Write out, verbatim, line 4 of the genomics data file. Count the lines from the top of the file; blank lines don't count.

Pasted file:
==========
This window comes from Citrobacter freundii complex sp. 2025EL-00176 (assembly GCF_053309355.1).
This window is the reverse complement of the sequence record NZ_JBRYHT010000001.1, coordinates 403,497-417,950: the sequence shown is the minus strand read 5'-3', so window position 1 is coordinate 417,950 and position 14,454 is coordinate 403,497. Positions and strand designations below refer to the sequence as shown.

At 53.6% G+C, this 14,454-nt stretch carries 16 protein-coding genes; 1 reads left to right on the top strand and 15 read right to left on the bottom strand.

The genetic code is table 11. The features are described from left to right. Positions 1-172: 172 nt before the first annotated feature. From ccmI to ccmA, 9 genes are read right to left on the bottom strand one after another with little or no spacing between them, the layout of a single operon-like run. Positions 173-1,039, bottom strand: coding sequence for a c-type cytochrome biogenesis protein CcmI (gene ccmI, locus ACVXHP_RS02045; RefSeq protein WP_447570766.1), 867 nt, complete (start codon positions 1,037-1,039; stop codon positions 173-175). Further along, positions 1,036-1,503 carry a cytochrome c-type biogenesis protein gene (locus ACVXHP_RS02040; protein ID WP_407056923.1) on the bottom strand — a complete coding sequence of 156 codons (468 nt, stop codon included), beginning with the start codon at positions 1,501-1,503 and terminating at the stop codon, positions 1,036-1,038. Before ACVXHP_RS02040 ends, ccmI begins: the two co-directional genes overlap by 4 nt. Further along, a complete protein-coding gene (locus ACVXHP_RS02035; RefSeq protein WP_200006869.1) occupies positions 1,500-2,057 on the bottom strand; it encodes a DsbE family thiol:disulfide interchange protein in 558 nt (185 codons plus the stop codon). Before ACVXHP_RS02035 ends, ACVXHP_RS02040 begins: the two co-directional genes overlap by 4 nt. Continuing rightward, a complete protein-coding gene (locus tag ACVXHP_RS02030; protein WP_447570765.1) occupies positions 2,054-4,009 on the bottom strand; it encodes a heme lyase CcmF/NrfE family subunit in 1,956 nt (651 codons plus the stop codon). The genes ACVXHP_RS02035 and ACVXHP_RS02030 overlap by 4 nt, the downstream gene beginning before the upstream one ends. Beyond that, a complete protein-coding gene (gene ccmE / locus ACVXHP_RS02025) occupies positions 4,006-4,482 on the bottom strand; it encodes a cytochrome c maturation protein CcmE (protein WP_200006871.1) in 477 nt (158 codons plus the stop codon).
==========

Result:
The genetic code is table 11. The features are described from left to right. Positions 1-172: 172 nt before the first annotated feature. From ccmI to ccmA, 9 genes are read right to left on the bottom strand one after another with little or no spacing between them, the layout of a single operon-like run. Positions 173-1,039, bottom strand: coding sequence for a c-type cytochrome biogenesis protein CcmI (gene ccmI, locus ACVXHP_RS02045; RefSeq protein WP_447570766.1), 867 nt, complete (start codon positions 1,037-1,039; stop codon positions 173-175). Further along, positions 1,036-1,503 carry a cytochrome c-type biogenesis protein gene (locus ACVXHP_RS02040; protein ID WP_407056923.1) on the bottom strand — a complete coding sequence of 156 codons (468 nt, stop codon included), beginning with the start codon at positions 1,501-1,503 and terminating at the stop codon, positions 1,036-1,038. Before ACVXHP_RS02040 ends, ccmI begins: the two co-directional genes overlap by 4 nt. Further along, a complete protein-coding gene (locus ACVXHP_RS02035; RefSeq protein WP_200006869.1) occupies positions 1,500-2,057 on the bottom strand; it encodes a DsbE family thiol:disulfide interchange protein in 558 nt (185 codons plus the stop codon). Before ACVXHP_RS02035 ends, ACVXHP_RS02040 begins: the two co-directional genes overlap by 4 nt. Continuing rightward, a complete protein-coding gene (locus tag ACVXHP_RS02030; protein WP_447570765.1) occupies positions 2,054-4,009 on the bottom strand; it encodes a heme lyase CcmF/NrfE family subunit in 1,956 nt (651 codons plus the stop codon). The genes ACVXHP_RS02035 and ACVXHP_RS02030 overlap by 4 nt, the downstream gene beginning before the upstream one ends. Beyond that, a complete protein-coding gene (gene ccmE / locus ACVXHP_RS02025) occupies positions 4,006-4,482 on the bottom strand; it encodes a cytochrome c maturation protein CcmE (protein WP_200006871.1) in 477 nt (158 codons plus the stop codon).